So while the best bokkeh lenses don't even display specular highlights, everywhere else you're looking for how well they're controlled.

The 35 1.4 and 135/2 are both impressive - look how the tones merge smoothly in the shots there. Sure, a couple of white discs, but as I said, unless you correct the lens for bokkeh at the expense of other characteristics, unavoidable.

Also note how the best bokkeh, with few exceptions comes from primes. IIRC it's down to the simpler construction. The 24-70 is quite poor imo, very bitty in the background. I'm also disappointed in the 50 1.2, although that may well be down to the particular background - metal obviously being very contrasty.
 

bodoman

Distinguished Member
Very well explained and demonstrated Brammers i fully understand it all now:smashin:
 

bodoman

Distinguished Member
In hindsight i should have called this thread "bring out your bokeh for the boys" :D
 

Radiohead

Well-known Member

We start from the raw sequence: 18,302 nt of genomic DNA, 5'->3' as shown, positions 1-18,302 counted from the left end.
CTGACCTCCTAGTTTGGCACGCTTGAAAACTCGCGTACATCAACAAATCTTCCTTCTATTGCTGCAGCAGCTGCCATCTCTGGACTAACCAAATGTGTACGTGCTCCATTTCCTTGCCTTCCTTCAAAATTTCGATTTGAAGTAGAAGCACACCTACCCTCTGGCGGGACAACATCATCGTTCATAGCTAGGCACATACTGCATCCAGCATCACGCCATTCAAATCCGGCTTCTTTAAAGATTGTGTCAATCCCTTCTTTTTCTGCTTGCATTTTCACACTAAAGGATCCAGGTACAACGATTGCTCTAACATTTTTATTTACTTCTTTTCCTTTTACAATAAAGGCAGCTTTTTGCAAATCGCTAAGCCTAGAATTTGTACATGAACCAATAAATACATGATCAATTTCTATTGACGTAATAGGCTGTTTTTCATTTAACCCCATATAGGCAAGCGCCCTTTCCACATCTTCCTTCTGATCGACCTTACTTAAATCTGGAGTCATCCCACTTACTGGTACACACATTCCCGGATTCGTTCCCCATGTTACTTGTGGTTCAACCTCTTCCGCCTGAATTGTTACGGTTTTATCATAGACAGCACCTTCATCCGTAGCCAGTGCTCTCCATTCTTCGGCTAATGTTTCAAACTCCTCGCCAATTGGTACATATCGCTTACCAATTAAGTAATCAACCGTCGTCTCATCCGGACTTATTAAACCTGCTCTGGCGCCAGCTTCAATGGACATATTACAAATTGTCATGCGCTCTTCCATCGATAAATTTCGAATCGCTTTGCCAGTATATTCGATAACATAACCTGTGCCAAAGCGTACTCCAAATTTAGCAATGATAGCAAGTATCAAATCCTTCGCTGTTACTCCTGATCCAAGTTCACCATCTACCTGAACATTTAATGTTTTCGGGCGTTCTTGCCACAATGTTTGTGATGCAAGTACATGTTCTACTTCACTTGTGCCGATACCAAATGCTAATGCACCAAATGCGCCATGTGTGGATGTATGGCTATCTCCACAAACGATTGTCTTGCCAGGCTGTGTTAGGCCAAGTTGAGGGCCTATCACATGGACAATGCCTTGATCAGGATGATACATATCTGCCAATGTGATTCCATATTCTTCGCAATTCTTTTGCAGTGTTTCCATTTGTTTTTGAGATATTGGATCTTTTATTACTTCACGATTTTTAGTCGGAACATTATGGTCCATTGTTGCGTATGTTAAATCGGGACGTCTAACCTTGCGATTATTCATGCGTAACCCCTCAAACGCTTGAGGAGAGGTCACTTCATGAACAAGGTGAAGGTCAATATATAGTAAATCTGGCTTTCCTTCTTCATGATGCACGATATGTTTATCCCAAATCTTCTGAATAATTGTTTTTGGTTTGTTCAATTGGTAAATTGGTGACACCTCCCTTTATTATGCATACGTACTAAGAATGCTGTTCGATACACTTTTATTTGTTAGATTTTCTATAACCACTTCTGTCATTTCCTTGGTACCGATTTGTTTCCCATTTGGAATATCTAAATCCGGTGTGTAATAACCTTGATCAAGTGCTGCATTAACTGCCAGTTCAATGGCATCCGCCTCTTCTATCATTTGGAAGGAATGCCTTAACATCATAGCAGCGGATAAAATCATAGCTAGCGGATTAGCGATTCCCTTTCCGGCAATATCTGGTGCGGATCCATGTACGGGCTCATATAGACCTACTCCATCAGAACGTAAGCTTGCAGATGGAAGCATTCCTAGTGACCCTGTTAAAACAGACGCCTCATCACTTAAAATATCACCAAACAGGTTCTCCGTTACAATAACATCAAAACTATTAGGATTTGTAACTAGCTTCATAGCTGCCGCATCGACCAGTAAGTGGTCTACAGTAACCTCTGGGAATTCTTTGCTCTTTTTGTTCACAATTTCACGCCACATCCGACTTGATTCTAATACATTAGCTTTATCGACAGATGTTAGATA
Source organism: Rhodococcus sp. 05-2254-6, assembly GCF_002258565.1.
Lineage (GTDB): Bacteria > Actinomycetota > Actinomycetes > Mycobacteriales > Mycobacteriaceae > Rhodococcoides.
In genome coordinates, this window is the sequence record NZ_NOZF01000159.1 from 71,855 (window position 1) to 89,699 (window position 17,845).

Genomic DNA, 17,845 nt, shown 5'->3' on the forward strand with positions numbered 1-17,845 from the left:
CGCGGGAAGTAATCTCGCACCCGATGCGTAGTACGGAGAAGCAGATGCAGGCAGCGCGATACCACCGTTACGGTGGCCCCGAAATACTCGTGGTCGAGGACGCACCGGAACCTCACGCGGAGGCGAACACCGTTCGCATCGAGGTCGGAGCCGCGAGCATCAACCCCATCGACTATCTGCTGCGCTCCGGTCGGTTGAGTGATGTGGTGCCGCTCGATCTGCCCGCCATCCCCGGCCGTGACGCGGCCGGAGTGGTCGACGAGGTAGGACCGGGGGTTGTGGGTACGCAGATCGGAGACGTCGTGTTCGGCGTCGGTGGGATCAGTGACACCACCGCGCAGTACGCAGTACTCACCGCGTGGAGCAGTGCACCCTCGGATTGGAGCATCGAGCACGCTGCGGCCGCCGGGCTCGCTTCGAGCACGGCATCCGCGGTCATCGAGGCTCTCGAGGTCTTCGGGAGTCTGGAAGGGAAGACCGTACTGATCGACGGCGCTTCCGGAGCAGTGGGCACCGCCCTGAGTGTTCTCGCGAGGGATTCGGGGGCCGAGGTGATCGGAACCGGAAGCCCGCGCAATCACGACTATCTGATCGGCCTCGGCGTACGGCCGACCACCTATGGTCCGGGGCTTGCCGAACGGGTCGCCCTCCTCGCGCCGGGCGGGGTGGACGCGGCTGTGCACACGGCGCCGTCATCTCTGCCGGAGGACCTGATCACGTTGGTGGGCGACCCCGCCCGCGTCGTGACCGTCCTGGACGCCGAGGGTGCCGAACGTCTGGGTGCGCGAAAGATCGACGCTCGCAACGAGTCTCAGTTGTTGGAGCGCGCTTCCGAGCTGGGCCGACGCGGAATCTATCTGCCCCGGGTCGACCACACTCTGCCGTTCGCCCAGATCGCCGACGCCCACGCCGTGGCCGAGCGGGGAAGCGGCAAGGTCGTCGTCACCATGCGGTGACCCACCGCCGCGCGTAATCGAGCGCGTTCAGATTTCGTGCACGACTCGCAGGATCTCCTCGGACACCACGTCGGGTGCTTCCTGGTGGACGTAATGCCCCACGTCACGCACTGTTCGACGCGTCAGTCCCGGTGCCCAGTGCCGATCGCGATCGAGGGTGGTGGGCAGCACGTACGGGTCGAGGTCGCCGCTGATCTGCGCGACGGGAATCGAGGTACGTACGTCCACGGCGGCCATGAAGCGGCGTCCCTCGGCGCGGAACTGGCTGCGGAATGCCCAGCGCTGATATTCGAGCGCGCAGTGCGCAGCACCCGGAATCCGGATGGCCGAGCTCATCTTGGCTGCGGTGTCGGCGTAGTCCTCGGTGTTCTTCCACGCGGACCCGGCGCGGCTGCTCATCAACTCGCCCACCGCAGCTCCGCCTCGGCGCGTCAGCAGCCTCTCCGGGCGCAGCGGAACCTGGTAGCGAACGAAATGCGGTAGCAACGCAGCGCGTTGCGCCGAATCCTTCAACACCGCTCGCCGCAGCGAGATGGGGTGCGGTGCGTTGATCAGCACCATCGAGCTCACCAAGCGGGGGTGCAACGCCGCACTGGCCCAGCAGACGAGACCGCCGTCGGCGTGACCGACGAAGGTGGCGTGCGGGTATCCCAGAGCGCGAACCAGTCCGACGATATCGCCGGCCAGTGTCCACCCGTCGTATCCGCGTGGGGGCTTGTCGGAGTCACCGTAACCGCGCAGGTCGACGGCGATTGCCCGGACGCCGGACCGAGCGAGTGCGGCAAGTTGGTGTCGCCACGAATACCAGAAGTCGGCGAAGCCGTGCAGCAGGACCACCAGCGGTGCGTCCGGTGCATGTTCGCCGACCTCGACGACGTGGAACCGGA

Radiohead's shots are great examples of specular highlight blooming - check out the trees in the last shot and the white discs in the first and second. This something that people who shoot wide open a lot have to be careful of - if you're going to use bokkeh a lot in a shot then you have to make sure that it's pleasant - pay attention to high contrast or metallic surfaces.

The 35 1.4 and 135/2 are both impressive - look how the tones merge smoothly in the shots there. Sure, a couple of white discs, but as I said, unless you correct the lens for bokkeh at the expense of other characteristics, unavoidable.

Also note how the best bokkeh, with few exceptions comes from primes. IIRC it's down to the simpler construction. The 24-70 is quite poor imo, very bitty in the background. I'm also disappointed in the 50 1.2, although that may well be down to the particular background - metal obviously being very contrasty.

I put that last shot up as an example of a challenging background, particularly for a zoom. The 24-105 would have fared far, far worse, so here it's a case of best-case-in-the-circumstances. A very sunny, contrasty background with a large change of foliage/sky is always going to present problems. It's something I generally will have limited control over with the way I shoot a wedding (ie. no direction or staging) so I opt for the best lens compromise I can here.